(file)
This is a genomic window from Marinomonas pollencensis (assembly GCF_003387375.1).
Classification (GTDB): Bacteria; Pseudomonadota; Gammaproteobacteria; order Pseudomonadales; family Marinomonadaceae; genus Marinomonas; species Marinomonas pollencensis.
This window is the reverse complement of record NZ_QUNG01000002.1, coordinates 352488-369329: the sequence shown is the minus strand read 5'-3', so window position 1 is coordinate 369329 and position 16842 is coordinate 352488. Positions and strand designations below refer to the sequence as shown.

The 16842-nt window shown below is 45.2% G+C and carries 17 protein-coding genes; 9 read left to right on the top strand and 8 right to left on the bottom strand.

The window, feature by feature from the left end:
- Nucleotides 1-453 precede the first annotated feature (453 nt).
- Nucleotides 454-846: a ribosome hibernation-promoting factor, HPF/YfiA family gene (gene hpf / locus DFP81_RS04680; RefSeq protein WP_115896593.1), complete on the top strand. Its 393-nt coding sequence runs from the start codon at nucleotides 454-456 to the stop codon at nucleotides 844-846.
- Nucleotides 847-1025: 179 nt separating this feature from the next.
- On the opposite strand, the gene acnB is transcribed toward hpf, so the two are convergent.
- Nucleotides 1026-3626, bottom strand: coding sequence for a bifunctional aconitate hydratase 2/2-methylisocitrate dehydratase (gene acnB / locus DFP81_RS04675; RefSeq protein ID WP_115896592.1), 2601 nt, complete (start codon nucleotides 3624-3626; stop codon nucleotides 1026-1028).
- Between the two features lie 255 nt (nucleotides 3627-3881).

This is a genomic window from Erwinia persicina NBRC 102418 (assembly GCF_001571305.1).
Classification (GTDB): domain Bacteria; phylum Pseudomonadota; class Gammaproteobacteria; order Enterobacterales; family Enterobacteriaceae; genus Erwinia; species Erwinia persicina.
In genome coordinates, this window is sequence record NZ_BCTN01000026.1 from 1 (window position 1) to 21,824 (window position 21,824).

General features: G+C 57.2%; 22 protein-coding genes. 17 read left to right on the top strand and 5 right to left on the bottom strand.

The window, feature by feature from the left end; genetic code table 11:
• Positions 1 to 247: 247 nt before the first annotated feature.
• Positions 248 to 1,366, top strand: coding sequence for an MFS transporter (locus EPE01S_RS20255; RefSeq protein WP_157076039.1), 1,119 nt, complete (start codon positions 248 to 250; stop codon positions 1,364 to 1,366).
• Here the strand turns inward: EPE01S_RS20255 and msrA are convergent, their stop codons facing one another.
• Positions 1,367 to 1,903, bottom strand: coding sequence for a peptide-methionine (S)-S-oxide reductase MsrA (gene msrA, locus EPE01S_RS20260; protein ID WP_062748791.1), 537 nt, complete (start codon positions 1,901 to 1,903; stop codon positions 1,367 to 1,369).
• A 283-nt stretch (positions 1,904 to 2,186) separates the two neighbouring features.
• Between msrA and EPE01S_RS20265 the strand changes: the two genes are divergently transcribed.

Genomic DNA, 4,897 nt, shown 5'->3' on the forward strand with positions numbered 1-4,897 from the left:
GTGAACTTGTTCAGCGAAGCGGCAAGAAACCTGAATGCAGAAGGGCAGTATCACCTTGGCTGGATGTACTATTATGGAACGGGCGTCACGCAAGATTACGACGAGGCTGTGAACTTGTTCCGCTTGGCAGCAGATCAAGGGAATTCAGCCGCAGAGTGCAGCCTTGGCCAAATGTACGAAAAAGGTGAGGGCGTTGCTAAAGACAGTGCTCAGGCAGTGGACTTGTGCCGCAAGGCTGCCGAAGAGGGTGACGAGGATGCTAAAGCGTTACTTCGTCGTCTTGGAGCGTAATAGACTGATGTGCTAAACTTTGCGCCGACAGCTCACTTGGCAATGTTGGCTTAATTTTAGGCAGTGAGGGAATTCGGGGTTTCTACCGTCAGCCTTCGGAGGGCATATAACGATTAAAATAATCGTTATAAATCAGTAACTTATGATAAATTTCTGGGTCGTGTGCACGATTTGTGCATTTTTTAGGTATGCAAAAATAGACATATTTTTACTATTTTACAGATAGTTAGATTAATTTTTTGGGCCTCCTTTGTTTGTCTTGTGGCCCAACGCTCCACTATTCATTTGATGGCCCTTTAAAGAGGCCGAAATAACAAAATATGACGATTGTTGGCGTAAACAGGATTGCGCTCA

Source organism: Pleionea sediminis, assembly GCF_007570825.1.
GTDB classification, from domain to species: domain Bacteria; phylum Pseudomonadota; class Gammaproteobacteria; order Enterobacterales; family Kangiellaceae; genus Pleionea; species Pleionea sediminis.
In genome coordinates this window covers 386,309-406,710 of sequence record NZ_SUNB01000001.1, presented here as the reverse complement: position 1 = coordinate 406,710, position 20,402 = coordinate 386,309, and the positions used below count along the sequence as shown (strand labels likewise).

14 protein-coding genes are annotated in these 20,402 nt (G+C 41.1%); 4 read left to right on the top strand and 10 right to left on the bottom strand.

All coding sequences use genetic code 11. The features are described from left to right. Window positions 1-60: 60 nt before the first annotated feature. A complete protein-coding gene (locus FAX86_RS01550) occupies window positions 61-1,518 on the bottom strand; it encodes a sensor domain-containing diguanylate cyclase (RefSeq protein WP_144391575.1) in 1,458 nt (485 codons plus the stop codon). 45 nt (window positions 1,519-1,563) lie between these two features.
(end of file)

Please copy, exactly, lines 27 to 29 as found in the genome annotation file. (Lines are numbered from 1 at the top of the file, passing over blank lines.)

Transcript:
In genome coordinates this window covers 386,309-406,710 of sequence record NZ_SUNB01000001.1, presented here as the reverse complement: position 1 = coordinate 406,710, position 20,402 = coordinate 386,309, and the positions used below count along the sequence as shown (strand labels likewise).

14 protein-coding genes are annotated in these 20,402 nt (G+C 41.1%); 4 read left to right on the top strand and 10 right to left on the bottom strand.

All coding sequences use genetic code 11. The features are described from left to right. Window positions 1-60: 60 nt before the first annotated feature. A complete protein-coding gene (locus FAX86_RS01550) occupies window positions 61-1,518 on the bottom strand; it encodes a sensor domain-containing diguanylate cyclase (RefSeq protein WP_144391575.1) in 1,458 nt (485 codons plus the stop codon). 45 nt (window positions 1,519-1,563) lie between these two features.